Contribution of Doñana wetlands to carbon sequestration.

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Inland and transitional aquatic systems play an important role in global carbon (C) cycling. Yet, the C dynamics of wetlands and floodplains are poorly defined and field data is scarce. Air-water CO2 fluxes in the wetlands of Doñana Natural Area (SW Spain) were examined by measuring alkalinity, pH and other physiochemical parameters in a range of water bodies during 2010-2011. Areal fluxes were calculated and, using remote sensing, an estimate of the contribution of aquatic habitats to gaseous CO2 transport was derived. Semi-permanent ponds adjacent to the large Guadalquivir estuary acted as mild sinks, whilst temporal wetlands were strong sources of CO2 (-0.8 and 36.3 mmol(CO2) m(-2) d(-1)). Fluxes in semi-permanent streams and ponds changed seasonally; acting as sources in spring-winter and mild sinks in autumn (16.7 and -1.2 mmol(CO2) m(-2) d(-1)). Overall, Doñana's water bodies were a net annual source of CO2 (5.2 mol(C) m(-2) y(-1). Up-scaling clarified the overwhelming contribution of seasonal flooding and allochthonous organic matter inputs in determining regional air-water gaseous CO2 transport (13.1 Gg(C) y(-1)). Nevertheless, this estimate is about 6 times < local marsh net primary production, suggesting the system acts as an annual net CO2 sink. Initial indications suggest longer hydroperiods may favour autochthonous C capture by phytoplankton. Direct anthropogenic impacts have reduced the hydroperiod in Doñana and this maybe exacerbated by climate change (less rainfall and more evaporation), suggesting potential for the modification of C sequestration.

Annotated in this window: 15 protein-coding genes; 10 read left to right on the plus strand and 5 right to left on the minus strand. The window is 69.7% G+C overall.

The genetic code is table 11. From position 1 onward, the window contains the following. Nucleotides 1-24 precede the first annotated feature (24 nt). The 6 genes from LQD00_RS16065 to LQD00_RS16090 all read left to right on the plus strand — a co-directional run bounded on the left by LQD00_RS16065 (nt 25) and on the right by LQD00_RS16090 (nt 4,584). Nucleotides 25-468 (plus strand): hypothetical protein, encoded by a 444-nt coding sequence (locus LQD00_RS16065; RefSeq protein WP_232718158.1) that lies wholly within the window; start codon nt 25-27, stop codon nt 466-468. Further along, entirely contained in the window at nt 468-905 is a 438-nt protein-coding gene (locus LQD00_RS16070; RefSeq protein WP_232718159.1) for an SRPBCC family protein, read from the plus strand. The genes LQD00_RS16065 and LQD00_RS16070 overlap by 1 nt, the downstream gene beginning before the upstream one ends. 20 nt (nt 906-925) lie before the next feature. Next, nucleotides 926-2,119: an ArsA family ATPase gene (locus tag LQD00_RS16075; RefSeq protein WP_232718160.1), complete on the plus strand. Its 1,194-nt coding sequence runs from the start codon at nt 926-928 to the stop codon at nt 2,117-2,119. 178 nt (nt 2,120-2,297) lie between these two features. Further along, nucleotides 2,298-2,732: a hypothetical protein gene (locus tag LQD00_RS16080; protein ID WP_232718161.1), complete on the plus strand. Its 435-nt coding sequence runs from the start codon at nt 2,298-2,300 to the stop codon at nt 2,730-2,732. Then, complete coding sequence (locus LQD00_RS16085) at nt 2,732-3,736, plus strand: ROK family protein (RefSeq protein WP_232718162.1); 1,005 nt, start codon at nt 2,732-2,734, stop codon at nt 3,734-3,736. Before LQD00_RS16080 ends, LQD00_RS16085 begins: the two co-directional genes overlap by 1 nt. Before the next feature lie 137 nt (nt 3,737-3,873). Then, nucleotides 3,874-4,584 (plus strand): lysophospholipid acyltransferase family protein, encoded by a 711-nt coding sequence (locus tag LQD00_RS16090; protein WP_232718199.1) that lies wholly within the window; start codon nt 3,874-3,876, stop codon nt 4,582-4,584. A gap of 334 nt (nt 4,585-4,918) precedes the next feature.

Morris, E. P., Flecha, S., Figuerola, J., Costas, E., Navarro, G., Ruiz, J., … Huertas, E. (2013). Contribution of Doñana wetlands to carbon sequestration. PloS One, 8(8).

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